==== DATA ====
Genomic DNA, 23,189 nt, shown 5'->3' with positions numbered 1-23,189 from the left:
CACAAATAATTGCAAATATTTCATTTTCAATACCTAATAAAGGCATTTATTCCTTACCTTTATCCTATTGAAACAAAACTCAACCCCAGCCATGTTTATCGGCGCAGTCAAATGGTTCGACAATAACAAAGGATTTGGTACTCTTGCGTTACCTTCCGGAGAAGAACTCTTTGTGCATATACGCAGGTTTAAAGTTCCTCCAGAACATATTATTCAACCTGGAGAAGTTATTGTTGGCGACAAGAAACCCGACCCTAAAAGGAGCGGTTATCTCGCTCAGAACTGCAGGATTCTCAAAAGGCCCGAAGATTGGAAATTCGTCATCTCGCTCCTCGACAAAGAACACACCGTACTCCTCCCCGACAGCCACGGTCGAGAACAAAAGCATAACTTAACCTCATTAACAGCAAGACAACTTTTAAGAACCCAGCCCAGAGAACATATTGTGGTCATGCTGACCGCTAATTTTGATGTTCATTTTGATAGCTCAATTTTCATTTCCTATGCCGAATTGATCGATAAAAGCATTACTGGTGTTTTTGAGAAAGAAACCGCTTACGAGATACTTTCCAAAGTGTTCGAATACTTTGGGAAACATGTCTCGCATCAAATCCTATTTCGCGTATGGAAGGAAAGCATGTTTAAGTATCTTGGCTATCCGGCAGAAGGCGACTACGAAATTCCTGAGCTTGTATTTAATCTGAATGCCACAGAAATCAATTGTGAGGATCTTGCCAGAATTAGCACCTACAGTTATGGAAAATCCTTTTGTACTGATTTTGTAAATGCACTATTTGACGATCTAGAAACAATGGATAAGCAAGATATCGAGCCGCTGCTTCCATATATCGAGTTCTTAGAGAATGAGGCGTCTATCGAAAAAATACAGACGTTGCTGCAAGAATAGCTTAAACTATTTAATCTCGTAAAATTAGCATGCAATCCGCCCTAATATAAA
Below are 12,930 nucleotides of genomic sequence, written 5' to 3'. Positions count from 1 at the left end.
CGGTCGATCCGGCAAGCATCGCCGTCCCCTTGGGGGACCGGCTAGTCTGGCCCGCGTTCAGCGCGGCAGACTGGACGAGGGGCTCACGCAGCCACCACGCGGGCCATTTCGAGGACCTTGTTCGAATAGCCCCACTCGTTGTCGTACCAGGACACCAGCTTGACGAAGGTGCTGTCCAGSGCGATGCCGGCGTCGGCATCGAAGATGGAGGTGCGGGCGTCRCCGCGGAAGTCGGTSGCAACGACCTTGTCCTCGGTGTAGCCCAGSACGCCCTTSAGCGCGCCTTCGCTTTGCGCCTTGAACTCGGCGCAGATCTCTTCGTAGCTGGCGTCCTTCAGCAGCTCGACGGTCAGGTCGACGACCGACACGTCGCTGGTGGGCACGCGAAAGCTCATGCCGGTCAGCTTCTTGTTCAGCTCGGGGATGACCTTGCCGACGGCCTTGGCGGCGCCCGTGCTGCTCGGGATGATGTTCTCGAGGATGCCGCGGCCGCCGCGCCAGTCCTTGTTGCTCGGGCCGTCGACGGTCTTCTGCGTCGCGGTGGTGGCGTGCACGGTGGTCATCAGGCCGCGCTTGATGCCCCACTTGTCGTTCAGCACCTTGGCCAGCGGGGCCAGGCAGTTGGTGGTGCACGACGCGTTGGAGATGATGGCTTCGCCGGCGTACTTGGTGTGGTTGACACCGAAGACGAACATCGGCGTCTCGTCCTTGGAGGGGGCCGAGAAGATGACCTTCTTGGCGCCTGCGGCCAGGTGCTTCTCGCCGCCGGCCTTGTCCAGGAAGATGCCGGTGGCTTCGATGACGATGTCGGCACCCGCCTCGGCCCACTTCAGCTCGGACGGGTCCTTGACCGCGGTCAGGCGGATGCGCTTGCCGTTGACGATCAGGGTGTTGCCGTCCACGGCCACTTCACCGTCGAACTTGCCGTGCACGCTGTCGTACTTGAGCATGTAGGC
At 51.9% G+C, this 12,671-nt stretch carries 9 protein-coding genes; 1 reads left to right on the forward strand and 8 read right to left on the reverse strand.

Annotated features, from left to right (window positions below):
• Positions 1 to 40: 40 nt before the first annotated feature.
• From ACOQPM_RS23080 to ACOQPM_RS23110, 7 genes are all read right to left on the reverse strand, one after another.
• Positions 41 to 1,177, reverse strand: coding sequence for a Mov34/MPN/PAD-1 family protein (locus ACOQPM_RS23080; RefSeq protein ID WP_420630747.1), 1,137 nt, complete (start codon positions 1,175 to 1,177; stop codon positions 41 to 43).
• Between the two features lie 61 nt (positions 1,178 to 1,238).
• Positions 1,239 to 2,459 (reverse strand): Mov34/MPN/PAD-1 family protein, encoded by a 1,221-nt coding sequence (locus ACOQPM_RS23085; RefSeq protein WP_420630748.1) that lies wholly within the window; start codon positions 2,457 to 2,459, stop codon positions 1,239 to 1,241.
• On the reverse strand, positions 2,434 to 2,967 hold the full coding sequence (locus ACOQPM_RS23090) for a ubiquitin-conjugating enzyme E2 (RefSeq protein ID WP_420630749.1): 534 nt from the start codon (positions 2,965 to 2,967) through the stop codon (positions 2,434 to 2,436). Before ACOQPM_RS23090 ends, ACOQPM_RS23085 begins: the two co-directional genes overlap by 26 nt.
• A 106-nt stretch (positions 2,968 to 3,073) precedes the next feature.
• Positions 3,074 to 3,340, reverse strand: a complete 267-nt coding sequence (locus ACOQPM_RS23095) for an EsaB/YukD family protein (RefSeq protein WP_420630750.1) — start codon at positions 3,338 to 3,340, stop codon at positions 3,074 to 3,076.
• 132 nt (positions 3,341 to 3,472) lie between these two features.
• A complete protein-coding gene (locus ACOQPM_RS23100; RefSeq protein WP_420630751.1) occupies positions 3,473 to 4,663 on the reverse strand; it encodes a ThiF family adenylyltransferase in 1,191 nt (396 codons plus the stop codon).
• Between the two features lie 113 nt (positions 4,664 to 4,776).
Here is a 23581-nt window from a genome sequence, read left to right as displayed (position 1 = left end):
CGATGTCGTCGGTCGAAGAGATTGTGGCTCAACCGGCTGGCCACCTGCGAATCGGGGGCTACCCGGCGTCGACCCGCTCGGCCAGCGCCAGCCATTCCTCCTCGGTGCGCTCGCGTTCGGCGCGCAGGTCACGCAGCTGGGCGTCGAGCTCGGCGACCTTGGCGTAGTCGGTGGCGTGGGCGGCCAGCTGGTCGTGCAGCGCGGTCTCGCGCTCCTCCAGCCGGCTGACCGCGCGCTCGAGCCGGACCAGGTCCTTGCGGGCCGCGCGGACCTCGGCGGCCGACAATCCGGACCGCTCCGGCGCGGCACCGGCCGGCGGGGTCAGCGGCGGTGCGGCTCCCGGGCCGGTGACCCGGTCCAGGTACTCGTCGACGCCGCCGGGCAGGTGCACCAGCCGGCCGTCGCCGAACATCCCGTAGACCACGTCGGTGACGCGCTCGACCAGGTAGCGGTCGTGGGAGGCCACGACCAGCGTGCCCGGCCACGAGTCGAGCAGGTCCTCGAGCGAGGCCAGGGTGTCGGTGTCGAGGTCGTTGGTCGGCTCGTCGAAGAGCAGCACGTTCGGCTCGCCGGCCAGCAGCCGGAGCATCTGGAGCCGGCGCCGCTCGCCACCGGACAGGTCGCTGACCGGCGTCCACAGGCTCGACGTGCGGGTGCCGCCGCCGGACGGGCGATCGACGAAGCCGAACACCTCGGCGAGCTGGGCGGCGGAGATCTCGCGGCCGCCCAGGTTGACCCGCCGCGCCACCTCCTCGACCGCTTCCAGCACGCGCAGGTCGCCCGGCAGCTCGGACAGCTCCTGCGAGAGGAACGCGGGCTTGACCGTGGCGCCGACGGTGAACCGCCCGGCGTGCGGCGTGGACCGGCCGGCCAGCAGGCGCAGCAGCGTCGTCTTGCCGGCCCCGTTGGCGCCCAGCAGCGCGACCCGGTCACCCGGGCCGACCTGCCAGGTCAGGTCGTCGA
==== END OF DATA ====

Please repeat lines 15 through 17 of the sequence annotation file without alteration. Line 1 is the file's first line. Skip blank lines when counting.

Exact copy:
• 132 nt (positions 3,341 to 3,472) lie between these two features.
• A complete protein-coding gene (locus ACOQPM_RS23100; RefSeq protein WP_420630751.1) occupies positions 3,473 to 4,663 on the reverse strand; it encodes a ThiF family adenylyltransferase in 1,191 nt (396 codons plus the stop codon).
• Between the two features lie 113 nt (positions 4,664 to 4,776).